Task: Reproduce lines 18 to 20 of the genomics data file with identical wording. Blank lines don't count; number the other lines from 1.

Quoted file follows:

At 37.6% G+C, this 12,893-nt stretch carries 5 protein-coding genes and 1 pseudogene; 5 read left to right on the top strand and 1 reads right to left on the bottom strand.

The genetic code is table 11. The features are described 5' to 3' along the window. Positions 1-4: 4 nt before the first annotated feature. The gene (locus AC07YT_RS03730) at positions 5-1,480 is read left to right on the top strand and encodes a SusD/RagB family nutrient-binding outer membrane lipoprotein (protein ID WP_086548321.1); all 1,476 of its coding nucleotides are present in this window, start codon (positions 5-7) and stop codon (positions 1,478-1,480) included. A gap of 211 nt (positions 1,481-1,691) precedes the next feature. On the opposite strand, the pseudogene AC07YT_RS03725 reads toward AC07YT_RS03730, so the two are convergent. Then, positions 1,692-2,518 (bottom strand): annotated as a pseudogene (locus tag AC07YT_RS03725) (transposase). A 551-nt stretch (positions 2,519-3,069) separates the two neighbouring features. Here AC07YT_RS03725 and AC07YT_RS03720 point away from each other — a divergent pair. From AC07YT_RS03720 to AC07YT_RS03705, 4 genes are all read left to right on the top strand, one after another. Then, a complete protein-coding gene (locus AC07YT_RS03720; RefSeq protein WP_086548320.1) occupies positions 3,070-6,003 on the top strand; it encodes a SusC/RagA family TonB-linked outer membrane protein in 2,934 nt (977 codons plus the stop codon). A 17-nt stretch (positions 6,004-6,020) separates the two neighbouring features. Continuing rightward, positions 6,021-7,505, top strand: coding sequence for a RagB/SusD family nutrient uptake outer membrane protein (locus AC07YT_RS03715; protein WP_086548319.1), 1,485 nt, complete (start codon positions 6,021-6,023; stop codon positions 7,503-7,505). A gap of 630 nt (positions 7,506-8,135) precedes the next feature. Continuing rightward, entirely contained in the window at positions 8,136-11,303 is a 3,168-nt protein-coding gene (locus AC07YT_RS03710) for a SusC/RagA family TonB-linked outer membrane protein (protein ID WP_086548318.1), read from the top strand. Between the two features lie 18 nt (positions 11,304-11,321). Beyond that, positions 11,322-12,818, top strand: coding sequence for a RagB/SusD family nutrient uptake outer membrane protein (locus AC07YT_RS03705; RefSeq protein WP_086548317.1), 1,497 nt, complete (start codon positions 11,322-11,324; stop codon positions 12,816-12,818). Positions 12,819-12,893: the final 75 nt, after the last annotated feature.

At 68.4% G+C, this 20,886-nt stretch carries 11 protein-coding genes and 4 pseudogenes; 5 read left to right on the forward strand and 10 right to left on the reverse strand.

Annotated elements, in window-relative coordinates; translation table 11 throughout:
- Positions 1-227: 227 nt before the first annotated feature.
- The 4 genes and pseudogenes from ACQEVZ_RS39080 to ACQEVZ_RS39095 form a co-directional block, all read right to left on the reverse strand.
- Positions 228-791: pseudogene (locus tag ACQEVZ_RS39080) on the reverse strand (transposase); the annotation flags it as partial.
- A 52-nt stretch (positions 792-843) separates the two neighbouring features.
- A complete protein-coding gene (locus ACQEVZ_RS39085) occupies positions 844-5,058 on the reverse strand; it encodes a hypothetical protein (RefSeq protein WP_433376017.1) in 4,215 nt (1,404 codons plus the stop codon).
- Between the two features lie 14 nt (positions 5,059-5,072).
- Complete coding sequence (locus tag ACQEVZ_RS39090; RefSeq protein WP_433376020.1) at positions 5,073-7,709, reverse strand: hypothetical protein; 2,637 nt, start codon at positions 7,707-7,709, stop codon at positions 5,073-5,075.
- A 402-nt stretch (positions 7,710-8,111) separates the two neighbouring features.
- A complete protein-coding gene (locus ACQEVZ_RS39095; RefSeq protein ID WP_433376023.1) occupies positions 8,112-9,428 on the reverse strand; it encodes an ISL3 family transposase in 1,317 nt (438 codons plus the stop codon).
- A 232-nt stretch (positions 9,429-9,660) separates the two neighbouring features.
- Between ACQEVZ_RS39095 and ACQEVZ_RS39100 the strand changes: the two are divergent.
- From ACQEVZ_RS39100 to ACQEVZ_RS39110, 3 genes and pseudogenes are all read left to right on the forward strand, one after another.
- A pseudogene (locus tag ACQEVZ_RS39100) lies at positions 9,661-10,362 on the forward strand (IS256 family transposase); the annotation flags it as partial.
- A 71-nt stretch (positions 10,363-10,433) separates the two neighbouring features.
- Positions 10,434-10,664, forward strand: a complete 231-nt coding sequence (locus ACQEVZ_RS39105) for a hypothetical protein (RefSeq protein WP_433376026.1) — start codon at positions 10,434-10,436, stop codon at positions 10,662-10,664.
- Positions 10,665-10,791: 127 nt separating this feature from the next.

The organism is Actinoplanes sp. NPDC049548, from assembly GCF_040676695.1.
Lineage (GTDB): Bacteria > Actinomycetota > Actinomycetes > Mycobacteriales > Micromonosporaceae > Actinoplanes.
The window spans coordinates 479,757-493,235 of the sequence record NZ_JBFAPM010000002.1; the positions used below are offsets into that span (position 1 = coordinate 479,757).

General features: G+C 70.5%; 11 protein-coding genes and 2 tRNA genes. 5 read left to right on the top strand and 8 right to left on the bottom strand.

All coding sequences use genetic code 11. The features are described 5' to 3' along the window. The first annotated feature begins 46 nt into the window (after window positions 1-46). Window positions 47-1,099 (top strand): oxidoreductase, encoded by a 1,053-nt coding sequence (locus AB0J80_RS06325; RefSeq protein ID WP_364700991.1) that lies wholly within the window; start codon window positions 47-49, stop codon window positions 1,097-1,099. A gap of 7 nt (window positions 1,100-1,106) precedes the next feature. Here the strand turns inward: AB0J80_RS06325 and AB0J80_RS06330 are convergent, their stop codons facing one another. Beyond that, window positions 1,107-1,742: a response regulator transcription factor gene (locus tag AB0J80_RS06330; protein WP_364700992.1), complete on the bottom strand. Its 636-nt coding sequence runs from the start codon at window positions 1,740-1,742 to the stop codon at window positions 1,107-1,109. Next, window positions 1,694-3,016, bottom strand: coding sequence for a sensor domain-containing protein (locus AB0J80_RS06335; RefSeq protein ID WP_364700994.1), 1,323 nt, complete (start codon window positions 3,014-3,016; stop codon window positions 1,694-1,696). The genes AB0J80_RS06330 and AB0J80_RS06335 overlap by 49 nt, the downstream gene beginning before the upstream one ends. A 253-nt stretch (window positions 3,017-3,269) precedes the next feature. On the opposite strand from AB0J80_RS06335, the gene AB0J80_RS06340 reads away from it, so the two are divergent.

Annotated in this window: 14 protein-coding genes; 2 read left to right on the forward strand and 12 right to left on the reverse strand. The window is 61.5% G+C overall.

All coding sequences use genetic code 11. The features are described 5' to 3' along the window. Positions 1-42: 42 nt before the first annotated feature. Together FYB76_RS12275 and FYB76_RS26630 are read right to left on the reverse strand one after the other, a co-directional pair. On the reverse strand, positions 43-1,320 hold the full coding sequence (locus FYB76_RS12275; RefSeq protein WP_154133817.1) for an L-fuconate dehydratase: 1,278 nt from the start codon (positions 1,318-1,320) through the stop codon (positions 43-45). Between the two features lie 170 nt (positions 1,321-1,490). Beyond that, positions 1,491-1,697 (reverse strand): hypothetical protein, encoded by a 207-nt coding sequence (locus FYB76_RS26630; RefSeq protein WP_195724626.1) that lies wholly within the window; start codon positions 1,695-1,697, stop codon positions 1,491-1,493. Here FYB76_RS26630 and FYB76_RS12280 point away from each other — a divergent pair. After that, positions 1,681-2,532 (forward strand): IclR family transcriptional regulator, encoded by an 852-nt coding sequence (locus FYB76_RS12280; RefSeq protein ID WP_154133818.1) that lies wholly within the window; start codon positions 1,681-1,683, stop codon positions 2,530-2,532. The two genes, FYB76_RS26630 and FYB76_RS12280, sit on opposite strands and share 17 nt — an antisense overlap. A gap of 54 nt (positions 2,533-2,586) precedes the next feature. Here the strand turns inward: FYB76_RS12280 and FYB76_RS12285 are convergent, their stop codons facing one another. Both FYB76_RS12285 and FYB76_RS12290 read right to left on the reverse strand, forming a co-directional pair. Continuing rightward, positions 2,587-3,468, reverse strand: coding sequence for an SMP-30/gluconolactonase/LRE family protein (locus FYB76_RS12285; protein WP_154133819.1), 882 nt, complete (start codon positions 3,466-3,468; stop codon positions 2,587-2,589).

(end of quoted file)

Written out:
- A 71-nt stretch (positions 10,363-10,433) separates the two neighbouring features.
- Positions 10,434-10,664, forward strand: a complete 231-nt coding sequence (locus ACQEVZ_RS39105) for a hypothetical protein (RefSeq protein WP_433376026.1) — start codon at positions 10,434-10,436, stop codon at positions 10,662-10,664.
- Positions 10,665-10,791: 127 nt separating this feature from the next.